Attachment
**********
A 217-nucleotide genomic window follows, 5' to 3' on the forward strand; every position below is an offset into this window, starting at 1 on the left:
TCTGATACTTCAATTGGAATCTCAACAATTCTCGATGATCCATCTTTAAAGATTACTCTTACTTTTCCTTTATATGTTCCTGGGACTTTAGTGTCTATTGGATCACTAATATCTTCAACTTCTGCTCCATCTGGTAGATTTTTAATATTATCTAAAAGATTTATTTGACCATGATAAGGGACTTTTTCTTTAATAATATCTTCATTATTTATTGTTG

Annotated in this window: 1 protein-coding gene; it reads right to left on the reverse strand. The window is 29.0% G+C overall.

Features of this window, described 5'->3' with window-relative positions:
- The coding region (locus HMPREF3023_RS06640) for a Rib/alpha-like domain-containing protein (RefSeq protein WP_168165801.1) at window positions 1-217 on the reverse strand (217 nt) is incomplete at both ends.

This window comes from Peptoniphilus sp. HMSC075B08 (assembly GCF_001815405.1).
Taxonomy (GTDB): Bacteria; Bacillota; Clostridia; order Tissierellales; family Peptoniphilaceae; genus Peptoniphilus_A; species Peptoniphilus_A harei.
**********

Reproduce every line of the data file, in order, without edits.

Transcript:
A 217-nucleotide genomic window follows, 5' to 3' on the forward strand; every position below is an offset into this window, starting at 1 on the left:
TCTGATACTTCAATTGGAATCTCAACAATTCTCGATGATCCATCTTTAAAGATTACTCTTACTTTTCCTTTATATGTTCCTGGGACTTTAGTGTCTATTGGATCACTAATATCTTCAACTTCTGCTCCATCTGGTAGATTTTTAATATTATCTAAAAGATTTATTTGACCATGATAAGGGACTTTTTCTTTAATAATATCTTCATTATTTATTGTTG

Annotated in this window: 1 protein-coding gene; it reads right to left on the reverse strand. The window is 29.0% G+C overall.

Features of this window, described 5'->3' with window-relative positions:
- The coding region (locus HMPREF3023_RS06640) for a Rib/alpha-like domain-containing protein (RefSeq protein WP_168165801.1) at window positions 1-217 on the reverse strand (217 nt) is incomplete at both ends.

This window comes from Peptoniphilus sp. HMSC075B08 (assembly GCF_001815405.1).
Taxonomy (GTDB): Bacteria; Bacillota; Clostridia; order Tissierellales; family Peptoniphilaceae; genus Peptoniphilus_A; species Peptoniphilus_A harei.